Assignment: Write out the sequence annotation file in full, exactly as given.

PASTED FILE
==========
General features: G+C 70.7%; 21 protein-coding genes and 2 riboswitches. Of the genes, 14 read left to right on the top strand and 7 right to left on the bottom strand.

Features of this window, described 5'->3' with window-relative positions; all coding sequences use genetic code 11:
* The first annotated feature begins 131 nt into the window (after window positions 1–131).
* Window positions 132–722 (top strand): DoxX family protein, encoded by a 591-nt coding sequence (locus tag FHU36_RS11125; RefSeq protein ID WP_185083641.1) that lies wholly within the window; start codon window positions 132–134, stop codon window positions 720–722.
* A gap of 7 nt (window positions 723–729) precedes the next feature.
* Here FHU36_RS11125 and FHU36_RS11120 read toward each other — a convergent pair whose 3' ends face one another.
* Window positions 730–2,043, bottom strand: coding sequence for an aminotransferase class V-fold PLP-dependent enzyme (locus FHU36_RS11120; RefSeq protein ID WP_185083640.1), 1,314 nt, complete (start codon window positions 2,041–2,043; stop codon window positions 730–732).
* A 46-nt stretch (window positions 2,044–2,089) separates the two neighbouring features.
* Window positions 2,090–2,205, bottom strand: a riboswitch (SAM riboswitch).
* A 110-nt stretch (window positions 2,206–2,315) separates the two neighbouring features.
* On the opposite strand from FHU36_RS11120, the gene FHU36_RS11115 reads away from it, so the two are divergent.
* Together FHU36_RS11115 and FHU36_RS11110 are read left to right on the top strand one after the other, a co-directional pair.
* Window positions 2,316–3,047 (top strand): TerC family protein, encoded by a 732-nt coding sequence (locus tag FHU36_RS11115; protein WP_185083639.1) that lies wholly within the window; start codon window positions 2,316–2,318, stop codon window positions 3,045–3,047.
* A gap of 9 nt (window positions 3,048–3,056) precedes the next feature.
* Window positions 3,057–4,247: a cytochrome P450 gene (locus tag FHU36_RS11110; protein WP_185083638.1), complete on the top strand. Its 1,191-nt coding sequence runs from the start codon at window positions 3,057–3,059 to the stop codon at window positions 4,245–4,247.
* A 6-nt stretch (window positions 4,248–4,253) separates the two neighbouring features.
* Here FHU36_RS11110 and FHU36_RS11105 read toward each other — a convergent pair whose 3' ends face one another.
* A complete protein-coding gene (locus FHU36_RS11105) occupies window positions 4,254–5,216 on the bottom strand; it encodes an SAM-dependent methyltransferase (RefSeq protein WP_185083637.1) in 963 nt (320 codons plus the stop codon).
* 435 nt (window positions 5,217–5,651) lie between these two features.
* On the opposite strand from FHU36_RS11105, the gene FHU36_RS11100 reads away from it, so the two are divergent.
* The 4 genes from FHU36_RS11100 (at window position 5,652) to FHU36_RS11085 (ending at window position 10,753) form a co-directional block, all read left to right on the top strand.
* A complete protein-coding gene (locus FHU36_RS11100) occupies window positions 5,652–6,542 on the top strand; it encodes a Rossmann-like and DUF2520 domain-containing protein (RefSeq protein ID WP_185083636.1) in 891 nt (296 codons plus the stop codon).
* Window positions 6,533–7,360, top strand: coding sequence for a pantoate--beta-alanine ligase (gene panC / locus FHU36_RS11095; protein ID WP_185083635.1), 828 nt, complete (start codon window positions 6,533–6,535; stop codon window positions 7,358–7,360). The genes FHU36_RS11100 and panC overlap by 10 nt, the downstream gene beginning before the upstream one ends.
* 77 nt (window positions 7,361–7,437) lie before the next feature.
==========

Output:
General features: G+C 70.7%; 21 protein-coding genes and 2 riboswitches. Of the genes, 14 read left to right on the top strand and 7 right to left on the bottom strand.

Features of this window, described 5'->3' with window-relative positions; all coding sequences use genetic code 11:
* The first annotated feature begins 131 nt into the window (after window positions 1–131).
* Window positions 132–722 (top strand): DoxX family protein, encoded by a 591-nt coding sequence (locus tag FHU36_RS11125; RefSeq protein ID WP_185083641.1) that lies wholly within the window; start codon window positions 132–134, stop codon window positions 720–722.
* A gap of 7 nt (window positions 723–729) precedes the next feature.
* Here FHU36_RS11125 and FHU36_RS11120 read toward each other — a convergent pair whose 3' ends face one another.
* Window positions 730–2,043, bottom strand: coding sequence for an aminotransferase class V-fold PLP-dependent enzyme (locus FHU36_RS11120; RefSeq protein ID WP_185083640.1), 1,314 nt, complete (start codon window positions 2,041–2,043; stop codon window positions 730–732).
* A 46-nt stretch (window positions 2,044–2,089) separates the two neighbouring features.
* Window positions 2,090–2,205, bottom strand: a riboswitch (SAM riboswitch).
* A 110-nt stretch (window positions 2,206–2,315) separates the two neighbouring features.
* On the opposite strand from FHU36_RS11120, the gene FHU36_RS11115 reads away from it, so the two are divergent.
* Together FHU36_RS11115 and FHU36_RS11110 are read left to right on the top strand one after the other, a co-directional pair.
* Window positions 2,316–3,047 (top strand): TerC family protein, encoded by a 732-nt coding sequence (locus tag FHU36_RS11115; protein WP_185083639.1) that lies wholly within the window; start codon window positions 2,316–2,318, stop codon window positions 3,045–3,047.
* A gap of 9 nt (window positions 3,048–3,056) precedes the next feature.
* Window positions 3,057–4,247: a cytochrome P450 gene (locus tag FHU36_RS11110; protein WP_185083638.1), complete on the top strand. Its 1,191-nt coding sequence runs from the start codon at window positions 3,057–3,059 to the stop codon at window positions 4,245–4,247.
* A 6-nt stretch (window positions 4,248–4,253) separates the two neighbouring features.
* Here FHU36_RS11110 and FHU36_RS11105 read toward each other — a convergent pair whose 3' ends face one another.
* A complete protein-coding gene (locus FHU36_RS11105) occupies window positions 4,254–5,216 on the bottom strand; it encodes an SAM-dependent methyltransferase (RefSeq protein WP_185083637.1) in 963 nt (320 codons plus the stop codon).
* 435 nt (window positions 5,217–5,651) lie between these two features.
* On the opposite strand from FHU36_RS11105, the gene FHU36_RS11100 reads away from it, so the two are divergent.
* The 4 genes from FHU36_RS11100 (at window position 5,652) to FHU36_RS11085 (ending at window position 10,753) form a co-directional block, all read left to right on the top strand.
* A complete protein-coding gene (locus FHU36_RS11100) occupies window positions 5,652–6,542 on the top strand; it encodes a Rossmann-like and DUF2520 domain-containing protein (RefSeq protein ID WP_185083636.1) in 891 nt (296 codons plus the stop codon).
* Window positions 6,533–7,360, top strand: coding sequence for a pantoate--beta-alanine ligase (gene panC / locus FHU36_RS11095; protein ID WP_185083635.1), 828 nt, complete (start codon window positions 6,533–6,535; stop codon window positions 7,358–7,360). The genes FHU36_RS11100 and panC overlap by 10 nt, the downstream gene beginning before the upstream one ends.
* 77 nt (window positions 7,361–7,437) lie before the next feature.